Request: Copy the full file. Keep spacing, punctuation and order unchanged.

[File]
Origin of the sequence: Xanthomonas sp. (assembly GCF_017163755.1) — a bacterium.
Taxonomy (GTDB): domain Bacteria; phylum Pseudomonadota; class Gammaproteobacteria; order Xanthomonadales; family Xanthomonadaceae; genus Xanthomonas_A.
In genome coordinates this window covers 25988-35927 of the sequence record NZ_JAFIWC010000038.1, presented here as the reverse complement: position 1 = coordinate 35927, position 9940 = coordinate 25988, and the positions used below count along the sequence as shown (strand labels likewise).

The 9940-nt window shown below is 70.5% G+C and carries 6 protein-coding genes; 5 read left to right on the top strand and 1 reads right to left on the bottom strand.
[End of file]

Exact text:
Origin of the sequence: Xanthomonas sp. (assembly GCF_017163755.1) — a bacterium.
Taxonomy (GTDB): domain Bacteria; phylum Pseudomonadota; class Gammaproteobacteria; order Xanthomonadales; family Xanthomonadaceae; genus Xanthomonas_A.
In genome coordinates this window covers 25988-35927 of the sequence record NZ_JAFIWC010000038.1, presented here as the reverse complement: position 1 = coordinate 35927, position 9940 = coordinate 25988, and the positions used below count along the sequence as shown (strand labels likewise).

The 9940-nt window shown below is 70.5% G+C and carries 6 protein-coding genes; 5 read left to right on the top strand and 1 reads right to left on the bottom strand.